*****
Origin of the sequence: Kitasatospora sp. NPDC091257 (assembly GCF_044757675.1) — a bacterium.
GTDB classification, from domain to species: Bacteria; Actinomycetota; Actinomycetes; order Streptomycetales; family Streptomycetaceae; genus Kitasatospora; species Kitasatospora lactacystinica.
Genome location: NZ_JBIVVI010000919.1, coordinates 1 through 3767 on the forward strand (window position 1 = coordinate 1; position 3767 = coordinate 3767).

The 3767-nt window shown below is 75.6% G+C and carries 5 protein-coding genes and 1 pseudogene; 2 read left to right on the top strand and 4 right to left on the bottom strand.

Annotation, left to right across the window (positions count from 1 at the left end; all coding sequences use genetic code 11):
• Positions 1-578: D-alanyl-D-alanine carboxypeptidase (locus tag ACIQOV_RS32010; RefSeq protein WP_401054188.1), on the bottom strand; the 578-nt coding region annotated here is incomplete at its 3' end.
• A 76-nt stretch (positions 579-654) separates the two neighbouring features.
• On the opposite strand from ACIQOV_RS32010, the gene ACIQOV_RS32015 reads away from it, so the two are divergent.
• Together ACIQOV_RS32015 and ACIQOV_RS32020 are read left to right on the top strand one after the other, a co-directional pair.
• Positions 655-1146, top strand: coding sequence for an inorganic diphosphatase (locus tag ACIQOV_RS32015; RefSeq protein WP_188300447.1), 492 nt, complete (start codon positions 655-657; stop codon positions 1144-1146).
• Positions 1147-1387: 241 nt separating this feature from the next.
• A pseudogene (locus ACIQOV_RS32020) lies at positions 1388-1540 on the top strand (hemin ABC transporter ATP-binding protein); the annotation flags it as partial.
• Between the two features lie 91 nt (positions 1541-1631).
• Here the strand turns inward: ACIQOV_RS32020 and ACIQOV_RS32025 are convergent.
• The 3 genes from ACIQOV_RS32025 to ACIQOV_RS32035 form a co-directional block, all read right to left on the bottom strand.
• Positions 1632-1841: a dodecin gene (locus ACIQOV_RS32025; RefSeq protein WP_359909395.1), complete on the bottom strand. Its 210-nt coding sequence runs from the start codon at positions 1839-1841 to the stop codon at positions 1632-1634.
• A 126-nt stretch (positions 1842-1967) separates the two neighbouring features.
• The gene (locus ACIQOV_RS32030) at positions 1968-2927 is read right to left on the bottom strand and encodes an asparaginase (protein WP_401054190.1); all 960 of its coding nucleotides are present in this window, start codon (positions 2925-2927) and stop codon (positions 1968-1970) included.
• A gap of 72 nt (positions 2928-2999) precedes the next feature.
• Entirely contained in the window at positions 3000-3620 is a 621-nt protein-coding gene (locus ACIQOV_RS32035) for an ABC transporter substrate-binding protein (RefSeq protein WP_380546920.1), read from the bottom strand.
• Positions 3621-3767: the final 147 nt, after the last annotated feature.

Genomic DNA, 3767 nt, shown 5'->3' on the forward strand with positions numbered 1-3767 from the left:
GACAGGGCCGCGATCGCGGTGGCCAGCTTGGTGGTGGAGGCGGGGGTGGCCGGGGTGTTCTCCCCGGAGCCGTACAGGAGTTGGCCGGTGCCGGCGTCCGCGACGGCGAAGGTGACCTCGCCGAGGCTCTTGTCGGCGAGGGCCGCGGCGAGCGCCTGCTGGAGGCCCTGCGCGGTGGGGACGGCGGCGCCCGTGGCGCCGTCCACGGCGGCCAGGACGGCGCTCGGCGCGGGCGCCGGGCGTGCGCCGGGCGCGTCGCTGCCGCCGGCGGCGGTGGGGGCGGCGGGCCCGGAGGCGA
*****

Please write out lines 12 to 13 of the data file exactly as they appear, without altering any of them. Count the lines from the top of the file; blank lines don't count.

• A pseudogene (locus ACIQOV_RS32020) lies at positions 1388-1540 on the top strand (hemin ABC transporter ATP-binding protein); the annotation flags it as partial.
• Between the two features lie 91 nt (positions 1541-1631).